Unlike a lot of my colleagues, I haven’t done a lot of live television. One job I think I don’t have the temperament for is that of live television director, the person who chooses which camera to take from several options. I just don’t make decisions that quickly.
I know one reason some people like live television is there’s an element of danger. Something could go wrong. Well, at WPT’s most recent live production, “The Final Forte,” something did go potentially quite wrong.
This concert and competition has become an annual programming staple. Some of the best young musicians in the state compete for a chance to play with the Madison Symphony Orchestra during a live joint radio and television broadcast. Each year only four make the cut to be in the program, and they compete to be honored as best by a panel of judges.
This year Adam Schrager and Lori Skelton were hosts, introducing the musicians and short taped intros that allowed the audience to get to know them a little better. But when technical difficulties threatened the broadcast, the best hosting they might have done was by remaining absolutely quiet.
The show’s producer, John Gerbig, shared a nice account of what happened with WPT staff, and with his permission, I’d like to share it with readers of this blog:
We have no mics!
Yes. Four words you definitely DON’T want to hear when you’re in the middle of a live concert broadcast. Kind of heart-stopping, really. But thanks to the quick thinking, quick hands and quick feet of Marv Nonn, Curt Sorensen and Russ Awe, disaster was narrowly averted last night when Marv’s audio board went kaput, just as the final soloist was sitting down to begin Saint-Saëns’ Piano Concerto No. 2 in G minor. So what did the plucky engineers do, you ask? They brought up the only mics that were still working: the two host mics, sitting off-stage in a (luckily) non-soundproof ad-hoc announce booth. Luckily, Curt had the presence of mind to get on Adam and Lori’s IFBs and say, “Don’t say anything! Your mics are open!”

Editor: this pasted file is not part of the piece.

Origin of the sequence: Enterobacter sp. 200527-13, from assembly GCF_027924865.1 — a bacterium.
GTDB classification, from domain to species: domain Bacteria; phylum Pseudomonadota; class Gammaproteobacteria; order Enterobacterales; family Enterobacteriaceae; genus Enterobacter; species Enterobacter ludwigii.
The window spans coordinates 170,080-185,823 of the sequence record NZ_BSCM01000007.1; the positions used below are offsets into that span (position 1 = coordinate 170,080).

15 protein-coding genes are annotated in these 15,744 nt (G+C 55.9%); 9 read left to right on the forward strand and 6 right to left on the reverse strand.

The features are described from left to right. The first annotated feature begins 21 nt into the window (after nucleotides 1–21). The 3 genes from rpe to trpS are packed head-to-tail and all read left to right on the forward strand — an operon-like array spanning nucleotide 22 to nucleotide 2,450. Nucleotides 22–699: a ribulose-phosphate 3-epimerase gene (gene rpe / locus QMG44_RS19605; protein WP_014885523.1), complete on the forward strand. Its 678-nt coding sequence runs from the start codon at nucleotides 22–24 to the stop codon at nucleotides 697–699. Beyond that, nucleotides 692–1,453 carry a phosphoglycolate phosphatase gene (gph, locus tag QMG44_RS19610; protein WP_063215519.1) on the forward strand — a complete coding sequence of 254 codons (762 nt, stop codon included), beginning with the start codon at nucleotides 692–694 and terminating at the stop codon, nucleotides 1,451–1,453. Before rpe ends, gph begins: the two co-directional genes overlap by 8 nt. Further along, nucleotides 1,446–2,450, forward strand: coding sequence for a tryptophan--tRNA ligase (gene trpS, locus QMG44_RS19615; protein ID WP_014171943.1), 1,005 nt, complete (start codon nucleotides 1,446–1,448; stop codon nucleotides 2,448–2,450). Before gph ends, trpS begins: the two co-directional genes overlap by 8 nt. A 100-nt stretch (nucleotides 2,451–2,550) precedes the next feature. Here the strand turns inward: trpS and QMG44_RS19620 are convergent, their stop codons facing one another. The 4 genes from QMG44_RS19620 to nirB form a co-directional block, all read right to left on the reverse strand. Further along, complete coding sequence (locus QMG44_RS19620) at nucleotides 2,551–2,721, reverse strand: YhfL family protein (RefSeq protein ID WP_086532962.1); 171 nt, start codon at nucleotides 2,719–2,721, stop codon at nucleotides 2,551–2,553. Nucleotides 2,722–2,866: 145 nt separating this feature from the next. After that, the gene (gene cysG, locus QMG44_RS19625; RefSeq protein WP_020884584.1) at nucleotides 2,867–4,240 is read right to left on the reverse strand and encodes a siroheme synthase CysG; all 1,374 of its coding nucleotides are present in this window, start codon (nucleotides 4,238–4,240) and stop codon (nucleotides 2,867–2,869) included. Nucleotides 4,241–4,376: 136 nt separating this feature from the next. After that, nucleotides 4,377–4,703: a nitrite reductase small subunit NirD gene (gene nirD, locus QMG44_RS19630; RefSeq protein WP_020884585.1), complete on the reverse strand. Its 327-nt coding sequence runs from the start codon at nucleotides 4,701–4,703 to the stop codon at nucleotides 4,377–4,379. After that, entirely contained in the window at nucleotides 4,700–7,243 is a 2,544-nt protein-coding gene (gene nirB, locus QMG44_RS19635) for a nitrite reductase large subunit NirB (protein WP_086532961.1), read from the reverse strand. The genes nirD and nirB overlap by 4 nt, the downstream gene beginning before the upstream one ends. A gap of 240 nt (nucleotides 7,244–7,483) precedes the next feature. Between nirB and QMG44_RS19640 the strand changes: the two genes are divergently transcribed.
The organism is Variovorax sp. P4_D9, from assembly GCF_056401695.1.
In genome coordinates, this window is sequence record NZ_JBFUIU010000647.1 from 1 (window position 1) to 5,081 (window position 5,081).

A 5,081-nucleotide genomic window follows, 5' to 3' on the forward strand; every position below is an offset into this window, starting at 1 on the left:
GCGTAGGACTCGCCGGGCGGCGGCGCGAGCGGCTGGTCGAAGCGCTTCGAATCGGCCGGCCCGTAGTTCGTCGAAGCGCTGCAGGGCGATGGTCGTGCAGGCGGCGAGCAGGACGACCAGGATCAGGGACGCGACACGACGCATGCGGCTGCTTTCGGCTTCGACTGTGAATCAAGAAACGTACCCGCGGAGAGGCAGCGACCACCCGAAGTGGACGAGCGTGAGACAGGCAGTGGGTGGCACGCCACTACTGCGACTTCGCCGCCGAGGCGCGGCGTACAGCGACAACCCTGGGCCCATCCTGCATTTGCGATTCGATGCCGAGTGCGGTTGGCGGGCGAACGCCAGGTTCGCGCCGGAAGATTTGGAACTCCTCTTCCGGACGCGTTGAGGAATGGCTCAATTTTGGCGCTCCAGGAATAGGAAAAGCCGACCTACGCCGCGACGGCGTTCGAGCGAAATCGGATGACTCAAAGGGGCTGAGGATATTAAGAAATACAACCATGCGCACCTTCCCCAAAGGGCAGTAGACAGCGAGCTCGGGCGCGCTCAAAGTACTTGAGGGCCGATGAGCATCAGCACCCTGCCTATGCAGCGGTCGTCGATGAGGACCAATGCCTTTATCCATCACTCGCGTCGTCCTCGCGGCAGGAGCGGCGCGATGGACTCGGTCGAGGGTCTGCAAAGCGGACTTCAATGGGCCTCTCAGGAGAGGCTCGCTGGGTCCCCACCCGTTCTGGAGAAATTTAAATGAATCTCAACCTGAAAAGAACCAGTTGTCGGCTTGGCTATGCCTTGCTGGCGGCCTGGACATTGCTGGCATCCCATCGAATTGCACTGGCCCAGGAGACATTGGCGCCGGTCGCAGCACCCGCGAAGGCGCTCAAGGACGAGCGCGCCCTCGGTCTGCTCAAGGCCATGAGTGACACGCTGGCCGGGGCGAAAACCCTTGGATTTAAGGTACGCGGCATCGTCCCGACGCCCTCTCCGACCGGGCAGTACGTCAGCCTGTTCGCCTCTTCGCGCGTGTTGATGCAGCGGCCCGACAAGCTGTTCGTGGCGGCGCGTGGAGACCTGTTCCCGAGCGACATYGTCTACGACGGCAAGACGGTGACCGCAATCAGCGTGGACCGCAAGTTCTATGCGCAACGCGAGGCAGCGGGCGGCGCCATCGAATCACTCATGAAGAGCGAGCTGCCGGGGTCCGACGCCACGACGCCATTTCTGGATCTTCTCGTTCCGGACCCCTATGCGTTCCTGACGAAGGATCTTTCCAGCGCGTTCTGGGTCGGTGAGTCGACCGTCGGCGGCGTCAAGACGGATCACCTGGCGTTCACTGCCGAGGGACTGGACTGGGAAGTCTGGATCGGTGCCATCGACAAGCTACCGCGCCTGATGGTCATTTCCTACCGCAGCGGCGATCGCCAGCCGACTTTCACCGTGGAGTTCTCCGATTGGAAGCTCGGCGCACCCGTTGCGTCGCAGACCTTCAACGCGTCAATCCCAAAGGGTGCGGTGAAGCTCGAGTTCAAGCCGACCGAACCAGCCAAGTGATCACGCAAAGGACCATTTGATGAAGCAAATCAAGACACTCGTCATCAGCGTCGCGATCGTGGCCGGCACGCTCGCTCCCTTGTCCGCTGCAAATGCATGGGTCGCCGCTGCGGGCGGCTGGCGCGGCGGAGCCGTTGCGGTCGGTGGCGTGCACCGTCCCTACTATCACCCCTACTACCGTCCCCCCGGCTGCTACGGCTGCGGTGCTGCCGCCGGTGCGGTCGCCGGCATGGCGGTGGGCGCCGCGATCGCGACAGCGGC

Over the next few minutes – while Adam and Lori held their breath – the stage mics were unplugged from the dead board and re-routed directly into the WPT Remote Truck. Once that was finished, everyone in the truck breathed a sigh of relief. And Adam and Lori just breathed.
To the listeners and viewers at home, it may have sounded a little strange, like the piano and orchestra were in a different room. But to those sitting in the audience, watching the concert – they never had any idea of the tension, the scrambling, the under-the-breath swearing that was going on backstage. All they saw was the skill of the soloist and the members of the orchestra. But there was also a lot of skill, determination and experience on display behind the scenes… as there always is when the folks at WPR and WPT produce a live broadcast.
So, thanks and congratulations to all who worked on last night’s concert. It was a memorable experience, to say the least. Everyone on the crew did a great job, and it looked and sounded fantastic – even the part that was a bit… distant. I’m certain Christopher Eom will never forget how he felt when he sat down at the piano, just before starting the Concerto. And neither will those of us who were backstage or in the truck! But whereas he will surely strive to repeat that feeling, again and again, I’ll be happy if it’s a one-and-done experience, thank you.
So there you go. Even for those who enjoy the drama of live television, this was a little much.